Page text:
Revoking or altering a will in Oregon

On Behalf of | Sep 22, 2020 | Estate Planning | 0 comments

Creating a comprehensive estate plan that covers all of your needs is important at any age. Oregon residents who have yet to move forward with a will or a trust, and all of the aspects that are part of these vital documents, should do so as soon as possible.

For those who already have a will, it is common to believe that it is sufficient as is and does not need to be updated. However, as life changes come about, you should consider making updates. Sometimes, a will may even need to be completely replaced.

Understanding the requirements to revoke or alter a will

With inevitable life changes such as a marriage, a divorce, a child being born, a loved one dying, revoking or altering a will is a necessity. The law is clear on how this may be done. If a person wants to revoke or alter a current will, they simply need to create a new will.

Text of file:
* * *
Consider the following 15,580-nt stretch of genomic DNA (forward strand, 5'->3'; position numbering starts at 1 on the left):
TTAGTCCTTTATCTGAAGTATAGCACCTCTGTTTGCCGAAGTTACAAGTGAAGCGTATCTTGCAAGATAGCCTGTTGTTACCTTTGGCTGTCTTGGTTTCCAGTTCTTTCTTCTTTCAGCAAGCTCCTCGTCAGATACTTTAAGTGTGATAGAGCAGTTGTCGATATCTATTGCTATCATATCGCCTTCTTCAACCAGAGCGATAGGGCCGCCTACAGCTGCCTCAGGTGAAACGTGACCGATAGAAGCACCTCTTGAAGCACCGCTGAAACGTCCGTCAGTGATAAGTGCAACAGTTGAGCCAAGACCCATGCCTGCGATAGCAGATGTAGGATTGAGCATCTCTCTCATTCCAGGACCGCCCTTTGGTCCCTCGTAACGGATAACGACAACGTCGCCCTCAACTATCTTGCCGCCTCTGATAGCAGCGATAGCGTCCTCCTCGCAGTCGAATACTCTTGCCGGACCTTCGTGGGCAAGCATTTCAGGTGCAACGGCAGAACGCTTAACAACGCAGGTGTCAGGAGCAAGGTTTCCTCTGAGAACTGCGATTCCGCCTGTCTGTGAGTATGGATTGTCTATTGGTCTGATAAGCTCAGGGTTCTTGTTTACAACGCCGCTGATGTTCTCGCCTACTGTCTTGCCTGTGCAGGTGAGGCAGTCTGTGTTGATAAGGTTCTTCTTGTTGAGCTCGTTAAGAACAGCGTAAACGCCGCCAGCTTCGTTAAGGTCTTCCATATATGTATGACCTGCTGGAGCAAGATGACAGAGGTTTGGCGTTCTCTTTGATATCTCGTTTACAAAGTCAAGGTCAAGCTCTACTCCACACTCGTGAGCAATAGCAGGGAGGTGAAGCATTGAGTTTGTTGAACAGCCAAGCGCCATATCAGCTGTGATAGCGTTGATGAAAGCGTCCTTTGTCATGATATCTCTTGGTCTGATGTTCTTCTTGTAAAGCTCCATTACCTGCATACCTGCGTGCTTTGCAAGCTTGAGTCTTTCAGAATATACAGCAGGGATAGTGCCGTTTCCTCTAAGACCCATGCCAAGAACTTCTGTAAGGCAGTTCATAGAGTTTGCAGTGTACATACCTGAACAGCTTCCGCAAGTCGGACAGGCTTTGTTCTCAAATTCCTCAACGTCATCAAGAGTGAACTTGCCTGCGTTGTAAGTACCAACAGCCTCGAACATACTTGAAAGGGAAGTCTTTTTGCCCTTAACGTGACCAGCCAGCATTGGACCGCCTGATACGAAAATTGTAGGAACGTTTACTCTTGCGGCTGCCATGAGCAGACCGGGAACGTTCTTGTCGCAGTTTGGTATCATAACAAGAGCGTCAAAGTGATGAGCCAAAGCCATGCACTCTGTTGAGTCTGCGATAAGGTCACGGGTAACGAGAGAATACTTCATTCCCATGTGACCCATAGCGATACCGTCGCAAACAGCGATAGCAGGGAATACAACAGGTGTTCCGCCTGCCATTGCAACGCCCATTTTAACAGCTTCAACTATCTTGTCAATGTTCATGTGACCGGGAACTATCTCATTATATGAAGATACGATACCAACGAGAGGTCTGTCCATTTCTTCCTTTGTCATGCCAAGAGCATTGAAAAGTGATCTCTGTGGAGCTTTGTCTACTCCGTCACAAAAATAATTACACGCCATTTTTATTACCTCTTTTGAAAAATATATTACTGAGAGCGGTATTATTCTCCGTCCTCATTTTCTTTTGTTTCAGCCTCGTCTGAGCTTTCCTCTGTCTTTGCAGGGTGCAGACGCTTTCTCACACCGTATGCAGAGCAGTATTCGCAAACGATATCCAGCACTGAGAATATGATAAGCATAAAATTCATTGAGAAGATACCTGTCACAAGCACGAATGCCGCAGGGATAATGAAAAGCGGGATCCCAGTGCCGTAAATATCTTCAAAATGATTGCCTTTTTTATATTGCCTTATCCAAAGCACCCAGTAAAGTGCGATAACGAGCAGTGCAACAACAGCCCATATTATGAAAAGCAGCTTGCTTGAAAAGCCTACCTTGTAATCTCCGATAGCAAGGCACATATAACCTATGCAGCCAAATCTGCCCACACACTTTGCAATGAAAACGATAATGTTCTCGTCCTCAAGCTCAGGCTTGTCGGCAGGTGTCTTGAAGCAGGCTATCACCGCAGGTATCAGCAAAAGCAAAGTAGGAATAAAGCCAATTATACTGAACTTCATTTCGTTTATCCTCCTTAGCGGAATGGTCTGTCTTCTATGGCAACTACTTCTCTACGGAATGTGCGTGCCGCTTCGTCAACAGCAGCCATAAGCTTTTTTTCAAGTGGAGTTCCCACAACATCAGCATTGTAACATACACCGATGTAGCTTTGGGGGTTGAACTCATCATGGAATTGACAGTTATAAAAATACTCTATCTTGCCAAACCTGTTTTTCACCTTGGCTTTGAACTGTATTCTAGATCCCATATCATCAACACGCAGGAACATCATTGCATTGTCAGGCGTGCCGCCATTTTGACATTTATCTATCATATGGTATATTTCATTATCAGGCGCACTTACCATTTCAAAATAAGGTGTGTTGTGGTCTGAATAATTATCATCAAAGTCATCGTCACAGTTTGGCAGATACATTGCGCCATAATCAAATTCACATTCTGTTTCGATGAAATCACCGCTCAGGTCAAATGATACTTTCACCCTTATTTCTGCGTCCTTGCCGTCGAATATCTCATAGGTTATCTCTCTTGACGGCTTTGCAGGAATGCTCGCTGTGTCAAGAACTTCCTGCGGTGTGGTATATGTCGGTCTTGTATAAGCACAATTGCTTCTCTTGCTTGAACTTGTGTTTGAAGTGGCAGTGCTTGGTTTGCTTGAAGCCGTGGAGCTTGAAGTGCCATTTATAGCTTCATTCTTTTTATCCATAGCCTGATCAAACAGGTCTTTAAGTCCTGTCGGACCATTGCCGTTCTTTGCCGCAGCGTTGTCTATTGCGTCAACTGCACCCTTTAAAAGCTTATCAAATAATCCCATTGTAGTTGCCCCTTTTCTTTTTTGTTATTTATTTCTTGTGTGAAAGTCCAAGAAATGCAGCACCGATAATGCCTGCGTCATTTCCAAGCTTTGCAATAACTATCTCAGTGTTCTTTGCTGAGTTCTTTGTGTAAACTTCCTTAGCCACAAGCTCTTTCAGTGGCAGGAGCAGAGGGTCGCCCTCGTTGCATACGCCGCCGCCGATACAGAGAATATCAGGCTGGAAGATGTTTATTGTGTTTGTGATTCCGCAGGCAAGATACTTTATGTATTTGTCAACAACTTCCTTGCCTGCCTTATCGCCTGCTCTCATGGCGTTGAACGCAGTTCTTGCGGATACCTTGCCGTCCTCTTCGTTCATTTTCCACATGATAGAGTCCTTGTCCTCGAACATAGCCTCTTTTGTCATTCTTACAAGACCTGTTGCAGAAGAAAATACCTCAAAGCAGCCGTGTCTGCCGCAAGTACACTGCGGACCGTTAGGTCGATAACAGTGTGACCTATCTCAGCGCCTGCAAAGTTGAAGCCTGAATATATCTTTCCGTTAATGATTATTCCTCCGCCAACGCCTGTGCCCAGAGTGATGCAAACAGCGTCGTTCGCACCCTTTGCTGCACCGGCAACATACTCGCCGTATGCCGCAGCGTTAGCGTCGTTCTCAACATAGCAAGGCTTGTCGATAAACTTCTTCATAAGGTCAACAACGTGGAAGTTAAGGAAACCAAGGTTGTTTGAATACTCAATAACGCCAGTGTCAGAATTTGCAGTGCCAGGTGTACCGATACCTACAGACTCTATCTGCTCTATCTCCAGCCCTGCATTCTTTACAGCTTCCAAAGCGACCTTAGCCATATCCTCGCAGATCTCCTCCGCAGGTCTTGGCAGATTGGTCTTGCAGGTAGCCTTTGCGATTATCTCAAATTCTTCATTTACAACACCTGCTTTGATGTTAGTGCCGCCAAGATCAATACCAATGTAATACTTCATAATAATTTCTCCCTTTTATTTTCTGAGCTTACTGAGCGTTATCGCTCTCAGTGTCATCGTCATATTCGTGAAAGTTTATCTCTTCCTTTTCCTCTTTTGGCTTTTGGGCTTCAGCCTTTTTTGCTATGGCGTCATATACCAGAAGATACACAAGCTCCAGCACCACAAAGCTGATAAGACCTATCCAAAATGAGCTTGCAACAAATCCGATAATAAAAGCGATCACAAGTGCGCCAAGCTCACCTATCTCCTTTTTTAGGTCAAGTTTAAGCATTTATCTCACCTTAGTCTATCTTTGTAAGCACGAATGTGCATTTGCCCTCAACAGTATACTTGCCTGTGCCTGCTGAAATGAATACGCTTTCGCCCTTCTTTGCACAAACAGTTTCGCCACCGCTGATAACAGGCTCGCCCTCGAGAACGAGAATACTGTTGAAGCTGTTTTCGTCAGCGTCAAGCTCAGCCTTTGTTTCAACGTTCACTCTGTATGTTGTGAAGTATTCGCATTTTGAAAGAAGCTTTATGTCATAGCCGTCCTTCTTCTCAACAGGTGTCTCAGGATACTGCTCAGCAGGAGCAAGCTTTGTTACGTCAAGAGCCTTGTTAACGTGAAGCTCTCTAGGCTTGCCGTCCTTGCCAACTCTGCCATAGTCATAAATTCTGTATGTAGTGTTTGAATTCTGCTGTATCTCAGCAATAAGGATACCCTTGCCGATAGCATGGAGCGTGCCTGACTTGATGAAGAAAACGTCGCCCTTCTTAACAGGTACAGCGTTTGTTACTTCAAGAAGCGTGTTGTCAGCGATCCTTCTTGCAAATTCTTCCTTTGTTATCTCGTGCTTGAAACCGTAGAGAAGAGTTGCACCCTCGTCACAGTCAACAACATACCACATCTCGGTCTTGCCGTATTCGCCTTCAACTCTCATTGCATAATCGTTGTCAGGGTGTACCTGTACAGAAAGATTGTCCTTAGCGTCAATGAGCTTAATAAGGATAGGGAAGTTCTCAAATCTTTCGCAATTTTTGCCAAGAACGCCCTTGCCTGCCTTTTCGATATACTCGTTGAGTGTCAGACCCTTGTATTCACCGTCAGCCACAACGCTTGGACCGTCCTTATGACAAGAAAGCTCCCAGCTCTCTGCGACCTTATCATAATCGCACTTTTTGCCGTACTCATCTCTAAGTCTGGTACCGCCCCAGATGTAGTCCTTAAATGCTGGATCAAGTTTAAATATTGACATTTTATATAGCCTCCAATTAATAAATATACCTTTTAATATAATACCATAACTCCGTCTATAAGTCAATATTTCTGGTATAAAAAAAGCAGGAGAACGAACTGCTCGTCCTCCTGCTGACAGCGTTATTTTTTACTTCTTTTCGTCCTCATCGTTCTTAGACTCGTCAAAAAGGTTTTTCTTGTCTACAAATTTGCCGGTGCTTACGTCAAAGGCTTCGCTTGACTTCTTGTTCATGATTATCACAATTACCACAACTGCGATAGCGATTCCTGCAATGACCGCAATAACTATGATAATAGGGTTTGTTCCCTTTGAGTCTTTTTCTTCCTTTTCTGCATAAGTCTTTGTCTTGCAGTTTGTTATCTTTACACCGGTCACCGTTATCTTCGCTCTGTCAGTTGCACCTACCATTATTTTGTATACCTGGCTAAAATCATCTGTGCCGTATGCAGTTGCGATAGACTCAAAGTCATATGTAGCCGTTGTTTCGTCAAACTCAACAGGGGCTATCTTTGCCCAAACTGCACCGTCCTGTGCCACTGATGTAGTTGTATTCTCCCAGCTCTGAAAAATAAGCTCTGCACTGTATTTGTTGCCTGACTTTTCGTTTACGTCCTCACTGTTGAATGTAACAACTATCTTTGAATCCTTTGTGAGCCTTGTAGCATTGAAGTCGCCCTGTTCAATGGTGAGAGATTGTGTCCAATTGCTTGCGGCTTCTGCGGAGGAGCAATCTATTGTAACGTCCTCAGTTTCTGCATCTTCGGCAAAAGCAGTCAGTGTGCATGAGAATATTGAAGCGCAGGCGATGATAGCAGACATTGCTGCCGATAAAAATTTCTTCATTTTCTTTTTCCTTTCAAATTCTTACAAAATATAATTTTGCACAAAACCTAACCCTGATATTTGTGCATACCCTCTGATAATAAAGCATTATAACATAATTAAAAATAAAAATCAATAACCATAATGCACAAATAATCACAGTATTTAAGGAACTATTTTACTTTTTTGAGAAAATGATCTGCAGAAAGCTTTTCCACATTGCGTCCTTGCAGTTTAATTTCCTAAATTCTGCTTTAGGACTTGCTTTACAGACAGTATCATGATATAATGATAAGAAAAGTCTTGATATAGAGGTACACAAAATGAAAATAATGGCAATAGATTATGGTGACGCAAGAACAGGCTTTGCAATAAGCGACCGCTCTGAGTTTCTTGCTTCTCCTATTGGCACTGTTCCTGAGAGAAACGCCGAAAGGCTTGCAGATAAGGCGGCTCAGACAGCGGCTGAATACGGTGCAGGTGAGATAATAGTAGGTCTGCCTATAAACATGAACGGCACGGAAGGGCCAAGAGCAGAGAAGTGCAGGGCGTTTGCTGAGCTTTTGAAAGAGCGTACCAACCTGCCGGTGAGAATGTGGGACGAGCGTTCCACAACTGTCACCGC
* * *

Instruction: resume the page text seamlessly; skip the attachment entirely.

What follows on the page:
Other ways to revoke a will are to tear, burn, cancel or commit any other act that destroys it. The intent and purpose must be to revoke it. This can be done by the person who created the will (the testator) or another person who is doing so at the testator’s direction while in their presence. Two witnesses must be present if the will is being destroyed on behalf of the testator.

Committing any of the acts listed above is not a valid method to revoke only certain parts of the will. Physically damaging the will to change or eliminate only certain provisions of it will not work. If damage is done to the will with the intent to alter it but not destroy it, then arguments could be made that the testator’s desire was to have the will revoked entirely.

Updating a will may be as important as creating one

Regardless of your age, family situation or financial standing, it is imperative to have an estate plan in place. The most basic type of estate planning device is a will. Even after completing a will, you may want to update it or create a completely new one. When doing so, it is important to adhere to the law throughout each step. When organizing an estate, having legal assistance can be essential.